Title: How I Live Now
Author: Meg Rosoff
Release Date: August 5, 2004
Publisher: Wendy Lamb Books
Cover Designer: Nick Stearn
Age Audience: YA
Genre: War Fiction
Tagline: Every war has turning points, and every person too.
Summary: Fifteen-year-old Daisy is sent from Manhattan to England to visit her aunt and cousins she’s never met: three boys near her age, and their little sister. Her aunt goes away on business soon after Daisy arrives. The next day bombs go off as London is attacked and occupied by an unnamed enemy.
As power fails, and systems fail, the farm becomes more isolated. Despite the war, it’s a kind of Eden, with no adults in charge and no rules, a place where Daisy’s uncanny bond with her cousins grows into something rare and extraordinary.
But the war is everywhere, and Daisy and her cousins must lead each other into a world that is unknown in the scariest, most elemental way.
Based on the reviews I read before reading this book, I didn’t come to expect much of a story, and checked this book out from the library out of curiosity. But it was actually very good.
The characters were all likable and three-dimensional. Daisy’s cousins seemed like real people to me. I really liked Daisy too. Her voice had a perfect blend of wit, sarcasm and selfishness for a teenage girl who has to move across the ocean and live with unknown cousins to get away from her sort-of-evil stepmother. Daisy did have anorexia, but unlike some reviews state, it wasn’t one of the central focuses of the story.
The part of the story in which Daisy and her cousins live on their farm without adults or rules was a lot shorter than I expected. Daisy and Piper, her youngest cousin, get sent to live with an army wife, and then later they end up living in a barn which was being used as an army barracks. This was my favorite part of the book, because it was where it really became a survival story. Daisy was constantly planning to escape back to the farm. At the risk of sounding spoilery, it gets VERY intriguing.
I think that Daisy and Edmond’s relationship was a little rushed. Even though it’s a while before Daisy starts to think of Edmond in a romantic way, they start having sex only about a week after their first kiss. I also thought it was a little weird was that Daisy’s other cousins were completely fine with her and Edmond’s relationship. I know that there are several countries today that allow courtship and marriage between first cousins, but I don’t think the UK, where this story took place, is one of them. Shouldn’t their relationship have been viewed as at least somewhat unusual to the people who knew about it?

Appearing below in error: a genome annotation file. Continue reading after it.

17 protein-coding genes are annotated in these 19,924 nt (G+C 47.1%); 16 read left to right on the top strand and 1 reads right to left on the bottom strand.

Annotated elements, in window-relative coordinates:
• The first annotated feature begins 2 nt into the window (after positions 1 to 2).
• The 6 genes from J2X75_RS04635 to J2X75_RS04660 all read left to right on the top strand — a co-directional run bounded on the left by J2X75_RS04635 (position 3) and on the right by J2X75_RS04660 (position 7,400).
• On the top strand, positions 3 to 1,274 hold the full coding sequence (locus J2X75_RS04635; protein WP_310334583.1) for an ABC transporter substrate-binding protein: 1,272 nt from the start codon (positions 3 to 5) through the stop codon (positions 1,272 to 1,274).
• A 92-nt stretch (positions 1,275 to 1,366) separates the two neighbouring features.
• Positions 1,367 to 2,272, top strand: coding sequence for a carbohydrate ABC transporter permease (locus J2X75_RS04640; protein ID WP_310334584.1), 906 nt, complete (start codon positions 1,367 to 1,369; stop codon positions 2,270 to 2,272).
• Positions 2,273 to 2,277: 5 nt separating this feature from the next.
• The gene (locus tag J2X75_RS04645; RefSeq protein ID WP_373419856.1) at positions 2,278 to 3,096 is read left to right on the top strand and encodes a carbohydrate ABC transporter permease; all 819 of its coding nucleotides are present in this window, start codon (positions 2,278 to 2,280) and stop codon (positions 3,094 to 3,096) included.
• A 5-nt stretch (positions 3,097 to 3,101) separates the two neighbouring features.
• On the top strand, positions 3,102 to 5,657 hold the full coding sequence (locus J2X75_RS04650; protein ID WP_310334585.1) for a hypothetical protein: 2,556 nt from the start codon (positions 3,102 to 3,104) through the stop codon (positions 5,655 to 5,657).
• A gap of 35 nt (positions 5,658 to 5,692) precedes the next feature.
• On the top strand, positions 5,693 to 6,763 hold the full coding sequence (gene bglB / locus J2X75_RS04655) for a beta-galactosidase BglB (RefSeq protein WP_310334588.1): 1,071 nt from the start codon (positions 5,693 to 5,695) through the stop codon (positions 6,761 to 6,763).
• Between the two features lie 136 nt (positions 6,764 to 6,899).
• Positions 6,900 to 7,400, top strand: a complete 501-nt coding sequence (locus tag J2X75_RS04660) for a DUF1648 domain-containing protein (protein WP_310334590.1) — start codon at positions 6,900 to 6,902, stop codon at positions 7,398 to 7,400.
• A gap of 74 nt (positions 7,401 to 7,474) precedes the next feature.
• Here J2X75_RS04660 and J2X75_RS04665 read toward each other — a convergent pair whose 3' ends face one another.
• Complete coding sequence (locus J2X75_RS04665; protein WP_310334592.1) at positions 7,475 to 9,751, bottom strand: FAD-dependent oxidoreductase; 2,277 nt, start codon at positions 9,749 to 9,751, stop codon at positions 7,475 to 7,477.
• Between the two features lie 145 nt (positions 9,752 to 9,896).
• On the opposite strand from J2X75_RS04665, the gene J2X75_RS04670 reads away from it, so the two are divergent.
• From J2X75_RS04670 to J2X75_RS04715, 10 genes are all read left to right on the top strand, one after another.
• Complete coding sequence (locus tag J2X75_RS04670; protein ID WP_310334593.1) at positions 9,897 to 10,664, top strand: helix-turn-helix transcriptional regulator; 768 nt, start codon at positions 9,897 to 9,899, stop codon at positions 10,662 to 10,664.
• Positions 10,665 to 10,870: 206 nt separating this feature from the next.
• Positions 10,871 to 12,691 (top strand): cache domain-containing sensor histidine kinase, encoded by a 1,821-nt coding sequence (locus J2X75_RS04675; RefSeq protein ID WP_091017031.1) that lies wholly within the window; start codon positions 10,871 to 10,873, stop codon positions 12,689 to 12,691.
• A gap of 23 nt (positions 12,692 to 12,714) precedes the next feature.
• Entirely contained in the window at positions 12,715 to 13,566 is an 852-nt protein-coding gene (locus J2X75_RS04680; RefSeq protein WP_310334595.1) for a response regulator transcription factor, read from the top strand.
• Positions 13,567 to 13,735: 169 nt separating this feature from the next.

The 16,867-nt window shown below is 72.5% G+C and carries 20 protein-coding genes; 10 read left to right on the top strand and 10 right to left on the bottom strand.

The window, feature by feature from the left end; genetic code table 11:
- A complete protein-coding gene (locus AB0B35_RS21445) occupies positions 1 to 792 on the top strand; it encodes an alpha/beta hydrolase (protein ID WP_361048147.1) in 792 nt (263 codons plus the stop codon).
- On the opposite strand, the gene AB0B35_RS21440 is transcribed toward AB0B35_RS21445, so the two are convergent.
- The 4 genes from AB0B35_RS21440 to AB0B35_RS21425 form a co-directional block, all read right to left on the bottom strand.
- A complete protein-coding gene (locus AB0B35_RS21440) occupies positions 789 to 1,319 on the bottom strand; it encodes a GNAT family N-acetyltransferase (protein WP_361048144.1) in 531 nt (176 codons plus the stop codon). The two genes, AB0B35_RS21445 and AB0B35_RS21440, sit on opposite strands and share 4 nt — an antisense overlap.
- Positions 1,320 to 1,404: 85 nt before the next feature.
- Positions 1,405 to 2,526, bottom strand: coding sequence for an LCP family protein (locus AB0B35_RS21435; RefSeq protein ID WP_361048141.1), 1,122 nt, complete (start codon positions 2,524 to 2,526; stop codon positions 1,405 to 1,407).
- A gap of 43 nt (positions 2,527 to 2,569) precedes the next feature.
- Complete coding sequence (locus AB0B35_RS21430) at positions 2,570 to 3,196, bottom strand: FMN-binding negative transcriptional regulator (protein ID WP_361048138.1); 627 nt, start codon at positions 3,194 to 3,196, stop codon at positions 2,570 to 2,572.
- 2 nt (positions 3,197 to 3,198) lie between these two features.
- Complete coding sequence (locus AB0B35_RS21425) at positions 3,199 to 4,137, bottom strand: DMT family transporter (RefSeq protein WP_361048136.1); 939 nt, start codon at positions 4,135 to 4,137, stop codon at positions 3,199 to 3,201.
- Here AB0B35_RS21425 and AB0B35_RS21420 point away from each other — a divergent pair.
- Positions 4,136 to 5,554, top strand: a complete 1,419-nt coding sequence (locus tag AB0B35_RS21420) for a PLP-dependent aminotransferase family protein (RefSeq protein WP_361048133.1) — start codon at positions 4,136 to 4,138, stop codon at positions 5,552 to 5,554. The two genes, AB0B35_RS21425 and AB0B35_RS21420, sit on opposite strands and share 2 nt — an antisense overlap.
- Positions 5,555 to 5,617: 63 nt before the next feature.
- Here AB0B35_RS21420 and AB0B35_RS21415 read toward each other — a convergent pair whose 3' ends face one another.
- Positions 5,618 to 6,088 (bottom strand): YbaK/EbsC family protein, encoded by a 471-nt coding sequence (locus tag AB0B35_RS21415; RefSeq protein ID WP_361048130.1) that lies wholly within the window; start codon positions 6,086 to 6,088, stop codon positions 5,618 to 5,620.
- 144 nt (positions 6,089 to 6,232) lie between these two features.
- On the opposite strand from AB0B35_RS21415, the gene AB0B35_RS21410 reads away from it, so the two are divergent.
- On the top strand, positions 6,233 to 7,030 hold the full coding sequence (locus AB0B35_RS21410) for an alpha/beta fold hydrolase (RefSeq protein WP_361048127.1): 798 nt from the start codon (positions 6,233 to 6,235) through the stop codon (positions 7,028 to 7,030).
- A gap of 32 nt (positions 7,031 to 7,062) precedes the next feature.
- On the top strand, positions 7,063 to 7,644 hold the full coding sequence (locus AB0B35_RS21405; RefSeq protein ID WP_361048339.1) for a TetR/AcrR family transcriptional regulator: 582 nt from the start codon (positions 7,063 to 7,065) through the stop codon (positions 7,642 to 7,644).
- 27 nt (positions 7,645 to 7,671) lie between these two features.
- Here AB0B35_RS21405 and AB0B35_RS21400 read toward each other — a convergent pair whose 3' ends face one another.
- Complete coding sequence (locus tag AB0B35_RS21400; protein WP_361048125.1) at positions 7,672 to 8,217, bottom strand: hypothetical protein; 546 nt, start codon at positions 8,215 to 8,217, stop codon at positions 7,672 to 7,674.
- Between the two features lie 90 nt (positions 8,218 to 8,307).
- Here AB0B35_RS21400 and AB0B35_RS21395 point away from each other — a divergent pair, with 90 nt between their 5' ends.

But wait, it gets weirder. I myself did not have any issues with their relationship. There was not one point in the book where I thought that Daisy and Edmond should not be together. Like I said before, there are a lot of countries in which it’s legal, and while the offspring of first cousins is likely to be physically or mentally impaired, there’s not as big of a risk as most people think. I also read a lot of historical fiction, and in the past cousin marriage was the norm. I could go on about this for hours, but I’m moving on.
One thing I’d like to point out is that even though people on Goodreads have shelved this book as sci-fi, it wasn’t very sci-fi-y. You could say the war was like an apocalypse, but it wasn’t, really. Honestly, I don’t know what genre this book is! Because my organized mind would go crazy if I didn’t label it, I settled for “War Fiction”. Even though that’s probably not a real genre.
Overall, this was a sweet, weird and multi-layered little book. It’s not something that I’d recommend to strangers, but if you’re not squeamish about first-cousin relationships, I think you’re going to like it.